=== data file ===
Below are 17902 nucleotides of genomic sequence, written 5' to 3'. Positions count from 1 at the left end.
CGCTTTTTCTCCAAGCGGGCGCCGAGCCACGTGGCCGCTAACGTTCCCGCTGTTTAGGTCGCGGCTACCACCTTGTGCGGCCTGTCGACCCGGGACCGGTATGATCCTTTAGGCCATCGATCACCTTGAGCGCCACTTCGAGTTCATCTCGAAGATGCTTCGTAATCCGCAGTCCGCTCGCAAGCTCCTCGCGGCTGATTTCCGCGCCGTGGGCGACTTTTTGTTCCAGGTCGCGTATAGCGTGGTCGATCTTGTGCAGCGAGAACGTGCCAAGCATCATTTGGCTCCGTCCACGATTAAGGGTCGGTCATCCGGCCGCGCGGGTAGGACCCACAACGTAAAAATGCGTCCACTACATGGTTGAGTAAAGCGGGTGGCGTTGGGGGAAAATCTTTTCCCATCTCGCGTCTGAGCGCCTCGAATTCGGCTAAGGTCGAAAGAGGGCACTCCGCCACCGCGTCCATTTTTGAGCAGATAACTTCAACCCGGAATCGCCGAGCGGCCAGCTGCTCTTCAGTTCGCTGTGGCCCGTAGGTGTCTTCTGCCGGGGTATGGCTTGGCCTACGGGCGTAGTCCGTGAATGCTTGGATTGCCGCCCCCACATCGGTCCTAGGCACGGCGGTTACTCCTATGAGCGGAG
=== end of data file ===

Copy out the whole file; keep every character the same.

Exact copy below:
Below are 17902 nucleotides of genomic sequence, written 5' to 3'. Positions count from 1 at the left end.
CGCTTTTTCTCCAAGCGGGCGCCGAGCCACGTGGCCGCTAACGTTCCCGCTGTTTAGGTCGCGGCTACCACCTTGTGCGGCCTGTCGACCCGGGACCGGTATGATCCTTTAGGCCATCGATCACCTTGAGCGCCACTTCGAGTTCATCTCGAAGATGCTTCGTAATCCGCAGTCCGCTCGCAAGCTCCTCGCGGCTGATTTCCGCGCCGTGGGCGACTTTTTGTTCCAGGTCGCGTATAGCGTGGTCGATCTTGTGCAGCGAGAACGTGCCAAGCATCATTTGGCTCCGTCCACGATTAAGGGTCGGTCATCCGGCCGCGCGGGTAGGACCCACAACGTAAAAATGCGTCCACTACATGGTTGAGTAAAGCGGGTGGCGTTGGGGGAAAATCTTTTCCCATCTCGCGTCTGAGCGCCTCGAATTCGGCTAAGGTCGAAAGAGGGCACTCCGCCACCGCGTCCATTTTTGAGCAGATAACTTCAACCCGGAATCGCCGAGCGGCCAGCTGCTCTTCAGTTCGCTGTGGCCCGTAGGTGTCTTCTGCCGGGGTATGGCTTGGCCTACGGGCGTAGTCCGTGAATGCTTGGATTGCCGCCCCCACATCGGTCCTAGGCACGGCGGTTACTCCTATGAGCGGAG